Mr. Finch

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No, not Atticus — this is Zebra Finch #2702, courtesy of Ofer Tchernichovski.

He sounds like this:

Or, slowed down by a factor of four:

This came up because I'm working on a project with Ofer and Didier Demolin, and in the course of figuring out how to parse zebra finch recordings, I thought it might help to listen to slowed-down versions. It wasn't all that helpful in the end — it's actually easier to hear the structure in the original version, I think.

But the slowed-down version has some unexpectedly half-humanoid bits mixed in with the barks and squeaks, like maybe an alien singing to itself in a Charles Stross story.


  1. Ken Miner said,

    July 11, 2015 @ 6:05 pm

    I've noticed that if you speed up whale sounds, you get what sound very much like bird songs. (Actually I was not the first person to notice this.) I always wondered if it works the other way around (and if so, what it might mean), but never got around to trying it.

  2. Eric P Smith said,

    July 11, 2015 @ 8:52 pm

    What I suspect it means is that the mental processes of birds and other small animals are faster than those of large animals.

  3. Jerry Friedman said,

    July 12, 2015 @ 8:06 am

    Certainly the physical processes of small animals are faster. For instance, a songbird can turn around much faster than a whale. I don't see why this wouldn't also apply to their vocal organs.

  4. AntC said,

    July 12, 2015 @ 4:08 pm

    Isn't there a simpler explanation? Birds sing in air. Whales 'sing' in water.

    We need an experiment to see how birds sound singing under water. (And whales sound singing from the tops of trees ;-)

    More seriously: if we speed up whales; slow down birds; and normalise land-dwelling animals to a common tonal range, do we get similar 'syntactic' patterning across all species?

  5. Ken Miner said,

    July 12, 2015 @ 6:27 pm

    Still more seriously, I was thinking of the extent to which SETI takes into account line speed. It is logically possible that aliens are so constructed that for them a typical electromagnetic message is, say, a signal per one of our years. Would we ever read intelligence into it?

  6. Mary Kuhner said,

    July 12, 2015 @ 7:16 pm

    My cats are generally indifferent to computer sounds–video games, music, movies, it doesn't matter, they don't care. But the 1/4x zebra finch recording got the male cat up on the table with his face pressed against my computer!

  7. Jerry Friedman said,

    July 12, 2015 @ 10:25 pm

    AntC: From what I see at Wikipedia, whales produce their sounds in air spaces inside their heads, so I don't think the water has much to do with it.

    Maybe size doesn't either, contrary to my suggestion. Dolphin clicks are very fast.

    Ken Miner: As I said the last time that subject came up here, try Katherine MacLean's story "Pictures Don't Lie", from 1954. Apparently there's a similar theme in an episode of the original Star Trek, "In the Wink of an Eye".

  8. Ken Miner said,

    July 13, 2015 @ 2:19 am

    Jerry Friedman: yeah, I was thinking it might be a good SciFi plot idea. But I'd really like to read the earlier discussion. I searched "SETI" and found zip. Anybody remember the title of the original post?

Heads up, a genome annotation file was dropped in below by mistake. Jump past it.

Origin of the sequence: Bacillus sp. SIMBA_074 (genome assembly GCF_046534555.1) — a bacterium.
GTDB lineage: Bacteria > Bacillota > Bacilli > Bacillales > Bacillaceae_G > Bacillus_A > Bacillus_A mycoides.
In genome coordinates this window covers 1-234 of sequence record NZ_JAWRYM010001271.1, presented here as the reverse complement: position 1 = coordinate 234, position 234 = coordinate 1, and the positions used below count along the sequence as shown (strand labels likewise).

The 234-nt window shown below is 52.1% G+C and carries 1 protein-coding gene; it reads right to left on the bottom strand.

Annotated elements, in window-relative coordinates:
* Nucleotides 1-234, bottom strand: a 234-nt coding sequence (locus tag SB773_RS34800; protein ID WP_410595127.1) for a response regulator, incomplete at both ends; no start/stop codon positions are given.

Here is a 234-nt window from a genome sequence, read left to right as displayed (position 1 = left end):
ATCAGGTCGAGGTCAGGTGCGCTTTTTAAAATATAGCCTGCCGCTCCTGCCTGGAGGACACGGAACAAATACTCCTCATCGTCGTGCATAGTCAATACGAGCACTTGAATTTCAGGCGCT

9. Bean said,

    July 13, 2015 @ 6:22 am

    Not all marine mammals make sounds for the same purpose. Dolphin clicks are for echolocation, not communication. They can steer their sonar beams as well, to hone in and get more information on an "interesting" object, which I think is really cool. Bats are really neat too, I remember seeing a talk about one species of bat that adjusted its pitch as it approached a wall: it was trying to keep the Doppler shift constant as its speed and angle of attack varied.

    As for whale calls: the sounds that are indeed produced for communication travel through water before being detected/perceived by their friends (or whoever they're communicating with), so they are "optimized" for communicating through the water medium, regardless of the mechanism of production. Very low frequency calls from, e.g., blue whales (~ 20 Hz), can travel across an ocean basin if they are produced at the right depth…again, this must be a desirable feature, evolutionally speaking. I have no idea what they're trying to say to each other, though. In general, humans haven't really figured out the meaning or intent behind most whale calls, if by "whale calls" you take the entire set of all marine mammal calls ever recorded or suspected in underwater recordings, and not just the popular ones in movies or aquariums or science documentaries.

  10. Nik Berry said,

    July 13, 2015 @ 6:25 am

    There's definitely something Sino-Tibetan going on there.

  11. enkiv2 said,

    July 13, 2015 @ 11:20 am

    Compare to slowed down cricket songs (which several people have compared to church choirs). I think Jerry Friedman's suggestion is probably correct — after all, nobody's going to claim that crickets are more intelligent than human beings. Instead, if the thing that's vibrating is shorter, you'll get a higher resonant frequency, so smaller animals tend to make higher-pitched sounds.

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